Robert Lippok / Kaan Bulak * Alexandra Spence



After a week of sessions in Karslruhe in May 2018, composer and visual artist Robert Lippok and ‘electroacoustic pianist’ Kaan Bulak presented the live improvised concert that is now released on this album.

Robert Lippok creates an electronic framework (‘from inventive rhythmic reflexes and fuzzy tones to glitchy twisted techno’) onto which Kaan Bulak layers his ‘augmented piano – a piano that, without losing its traditional phrasings, is extended in its articulations – acoustically and electronically.’
Berlin native Robert Lippok has roots in ‘dissident punk and post-punk in both East and reunified Berlin’ (To Rococo Rot), released music on Raster Media/Raster Noton, and collaborated with Klara Lewis and many others.
Kaan Bulak has combined his study of the piano with studying audio engineering and completed a master study in Sound Art at the University of Arts in Berlin.

It is a fascinating and adventurous set, in no way resembling the risk-free and smooth piano-based ‘modern-classical’ music that flooded the market in recent years. Not really a surprise, of course, considering the background of these two artists.

Alexandra Spenxe


“…My work is led by my materials. I begin with a sound that I like. The feel of this sound will then suggest to me another. And so on, until a form is suggested, and then following the form, perhaps an overarching concept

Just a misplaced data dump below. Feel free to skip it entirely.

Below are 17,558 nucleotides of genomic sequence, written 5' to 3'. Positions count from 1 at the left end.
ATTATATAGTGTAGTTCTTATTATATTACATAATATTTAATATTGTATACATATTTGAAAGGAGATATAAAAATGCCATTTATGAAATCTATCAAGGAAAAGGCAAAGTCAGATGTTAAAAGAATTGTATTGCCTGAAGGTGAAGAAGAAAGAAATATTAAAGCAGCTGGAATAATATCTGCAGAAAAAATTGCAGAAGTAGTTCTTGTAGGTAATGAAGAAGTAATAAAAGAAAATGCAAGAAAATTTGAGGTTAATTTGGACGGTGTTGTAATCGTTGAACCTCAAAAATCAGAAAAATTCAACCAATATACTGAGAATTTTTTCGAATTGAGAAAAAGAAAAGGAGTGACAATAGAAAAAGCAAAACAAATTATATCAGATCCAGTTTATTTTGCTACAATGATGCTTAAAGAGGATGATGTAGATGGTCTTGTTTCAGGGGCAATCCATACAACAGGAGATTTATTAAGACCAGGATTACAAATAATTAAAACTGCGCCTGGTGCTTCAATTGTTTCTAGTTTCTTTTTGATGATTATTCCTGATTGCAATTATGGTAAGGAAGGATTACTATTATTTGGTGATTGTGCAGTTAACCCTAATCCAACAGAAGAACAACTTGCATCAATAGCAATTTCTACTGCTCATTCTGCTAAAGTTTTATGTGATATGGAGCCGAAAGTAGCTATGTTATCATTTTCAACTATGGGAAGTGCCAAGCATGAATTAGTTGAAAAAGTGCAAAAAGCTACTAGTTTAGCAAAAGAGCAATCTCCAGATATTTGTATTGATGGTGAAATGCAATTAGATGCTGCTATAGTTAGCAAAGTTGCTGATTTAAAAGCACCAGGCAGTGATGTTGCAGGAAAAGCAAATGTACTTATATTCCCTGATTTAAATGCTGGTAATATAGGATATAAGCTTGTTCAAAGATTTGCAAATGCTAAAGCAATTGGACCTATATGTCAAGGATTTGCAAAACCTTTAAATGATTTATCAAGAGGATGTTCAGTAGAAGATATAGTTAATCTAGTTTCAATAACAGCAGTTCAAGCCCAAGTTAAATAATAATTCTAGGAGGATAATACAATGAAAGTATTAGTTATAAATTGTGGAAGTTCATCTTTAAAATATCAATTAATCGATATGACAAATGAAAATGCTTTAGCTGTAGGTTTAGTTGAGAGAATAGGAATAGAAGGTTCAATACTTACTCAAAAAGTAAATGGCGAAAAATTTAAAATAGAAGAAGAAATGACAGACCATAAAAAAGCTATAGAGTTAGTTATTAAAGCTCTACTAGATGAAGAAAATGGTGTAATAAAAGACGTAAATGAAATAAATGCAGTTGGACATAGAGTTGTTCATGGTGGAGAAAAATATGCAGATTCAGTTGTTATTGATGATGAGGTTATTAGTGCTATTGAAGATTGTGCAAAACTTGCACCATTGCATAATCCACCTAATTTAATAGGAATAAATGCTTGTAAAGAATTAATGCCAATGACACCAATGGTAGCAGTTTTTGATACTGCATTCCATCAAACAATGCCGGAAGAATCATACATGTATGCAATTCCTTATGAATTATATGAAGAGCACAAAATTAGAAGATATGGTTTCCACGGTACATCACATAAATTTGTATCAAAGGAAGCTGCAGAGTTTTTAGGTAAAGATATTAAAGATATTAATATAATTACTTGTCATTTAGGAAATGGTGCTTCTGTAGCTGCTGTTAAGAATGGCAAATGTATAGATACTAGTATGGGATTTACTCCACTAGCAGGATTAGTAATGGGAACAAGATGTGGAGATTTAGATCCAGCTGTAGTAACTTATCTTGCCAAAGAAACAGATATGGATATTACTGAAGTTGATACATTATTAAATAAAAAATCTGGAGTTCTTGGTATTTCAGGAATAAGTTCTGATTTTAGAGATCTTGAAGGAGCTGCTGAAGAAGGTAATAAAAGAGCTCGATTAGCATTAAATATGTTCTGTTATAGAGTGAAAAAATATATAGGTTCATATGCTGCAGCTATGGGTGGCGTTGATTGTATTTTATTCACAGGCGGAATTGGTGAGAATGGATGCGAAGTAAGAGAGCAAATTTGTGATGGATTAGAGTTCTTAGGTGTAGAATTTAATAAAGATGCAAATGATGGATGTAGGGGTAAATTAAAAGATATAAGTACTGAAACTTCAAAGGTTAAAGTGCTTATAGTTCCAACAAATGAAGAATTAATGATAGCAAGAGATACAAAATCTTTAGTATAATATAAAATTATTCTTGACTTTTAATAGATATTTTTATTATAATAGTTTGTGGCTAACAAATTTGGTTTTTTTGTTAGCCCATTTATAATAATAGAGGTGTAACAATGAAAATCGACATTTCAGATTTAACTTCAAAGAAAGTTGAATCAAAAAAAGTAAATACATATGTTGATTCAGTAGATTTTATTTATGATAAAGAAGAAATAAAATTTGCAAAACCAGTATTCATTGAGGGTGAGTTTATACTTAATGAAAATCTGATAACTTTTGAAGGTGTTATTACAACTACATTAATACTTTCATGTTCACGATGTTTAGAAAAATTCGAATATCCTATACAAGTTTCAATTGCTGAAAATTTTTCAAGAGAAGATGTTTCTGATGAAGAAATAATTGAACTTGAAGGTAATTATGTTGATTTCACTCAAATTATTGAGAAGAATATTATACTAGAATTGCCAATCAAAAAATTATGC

will reveal itself. I rarely begin with a concept.”


The basic materials for this album were recorded in the time Alexandra Spence spent in Europe, a period in which she also studied with David Toop and Chris Watson.
‘Gritty London, Scottish Highlands, Grunewald forest in Berlin, quaint British towns and European cities.’
All of the impressions – and recordings – in this time resulted in this debut album on Room40. It’s a highly personal impression of a journey into new territories, a study of textures, a journal of new experiences. Which, judging by the vocal and flute samples in Sleep in Nothingness, are not necessarily restricted to her travels in Europe.

“I am cautious in regards to the origination of my sounds – if I don’t understand the cultural or historical context of a sound, then I am less inclined to use it. […] I try to respect and acknowledge the context of my field recordings – as this often becomes the basis for the work.”

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